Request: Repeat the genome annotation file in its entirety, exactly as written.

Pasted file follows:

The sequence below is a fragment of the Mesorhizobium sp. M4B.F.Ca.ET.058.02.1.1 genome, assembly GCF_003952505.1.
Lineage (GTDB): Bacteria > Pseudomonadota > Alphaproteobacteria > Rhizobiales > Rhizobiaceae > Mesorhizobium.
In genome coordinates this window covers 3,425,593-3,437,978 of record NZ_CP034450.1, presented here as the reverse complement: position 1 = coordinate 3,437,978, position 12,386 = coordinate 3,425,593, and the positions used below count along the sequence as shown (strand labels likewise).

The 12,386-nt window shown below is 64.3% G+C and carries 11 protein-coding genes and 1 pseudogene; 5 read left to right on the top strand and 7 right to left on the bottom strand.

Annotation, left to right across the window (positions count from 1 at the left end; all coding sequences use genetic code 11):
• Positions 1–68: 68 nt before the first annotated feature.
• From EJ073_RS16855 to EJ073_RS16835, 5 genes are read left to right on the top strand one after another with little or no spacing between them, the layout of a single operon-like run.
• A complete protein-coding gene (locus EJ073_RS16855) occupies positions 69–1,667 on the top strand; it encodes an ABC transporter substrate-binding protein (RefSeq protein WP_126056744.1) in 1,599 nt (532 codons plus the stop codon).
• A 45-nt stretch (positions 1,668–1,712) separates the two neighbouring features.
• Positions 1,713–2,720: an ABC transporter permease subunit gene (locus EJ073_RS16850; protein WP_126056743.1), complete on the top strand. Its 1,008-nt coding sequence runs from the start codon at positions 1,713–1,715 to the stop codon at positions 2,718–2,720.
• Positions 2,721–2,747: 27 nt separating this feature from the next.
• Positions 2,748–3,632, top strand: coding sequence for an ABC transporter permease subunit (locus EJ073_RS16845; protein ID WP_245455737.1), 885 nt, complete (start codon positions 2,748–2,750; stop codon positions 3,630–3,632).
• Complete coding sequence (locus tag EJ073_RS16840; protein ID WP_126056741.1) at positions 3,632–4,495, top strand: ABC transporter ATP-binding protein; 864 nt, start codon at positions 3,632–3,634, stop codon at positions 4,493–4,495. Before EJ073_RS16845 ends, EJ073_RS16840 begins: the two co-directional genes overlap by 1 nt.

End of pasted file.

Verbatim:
The sequence below is a fragment of the Mesorhizobium sp. M4B.F.Ca.ET.058.02.1.1 genome, assembly GCF_003952505.1.
Lineage (GTDB): Bacteria > Pseudomonadota > Alphaproteobacteria > Rhizobiales > Rhizobiaceae > Mesorhizobium.
In genome coordinates this window covers 3,425,593-3,437,978 of record NZ_CP034450.1, presented here as the reverse complement: position 1 = coordinate 3,437,978, position 12,386 = coordinate 3,425,593, and the positions used below count along the sequence as shown (strand labels likewise).

The 12,386-nt window shown below is 64.3% G+C and carries 11 protein-coding genes and 1 pseudogene; 5 read left to right on the top strand and 7 right to left on the bottom strand.

Annotation, left to right across the window (positions count from 1 at the left end; all coding sequences use genetic code 11):
• Positions 1–68: 68 nt before the first annotated feature.
• From EJ073_RS16855 to EJ073_RS16835, 5 genes are read left to right on the top strand one after another with little or no spacing between them, the layout of a single operon-like run.
• A complete protein-coding gene (locus EJ073_RS16855) occupies positions 69–1,667 on the top strand; it encodes an ABC transporter substrate-binding protein (RefSeq protein WP_126056744.1) in 1,599 nt (532 codons plus the stop codon).
• A 45-nt stretch (positions 1,668–1,712) separates the two neighbouring features.
• Positions 1,713–2,720: an ABC transporter permease subunit gene (locus EJ073_RS16850; protein WP_126056743.1), complete on the top strand. Its 1,008-nt coding sequence runs from the start codon at positions 1,713–1,715 to the stop codon at positions 2,718–2,720.
• Positions 2,721–2,747: 27 nt separating this feature from the next.
• Positions 2,748–3,632, top strand: coding sequence for an ABC transporter permease subunit (locus EJ073_RS16845; protein ID WP_245455737.1), 885 nt, complete (start codon positions 2,748–2,750; stop codon positions 3,630–3,632).
• Complete coding sequence (locus tag EJ073_RS16840; protein ID WP_126056741.1) at positions 3,632–4,495, top strand: ABC transporter ATP-binding protein; 864 nt, start codon at positions 3,632–3,634, stop codon at positions 4,493–4,495. Before EJ073_RS16845 ends, EJ073_RS16840 begins: the two co-directional genes overlap by 1 nt.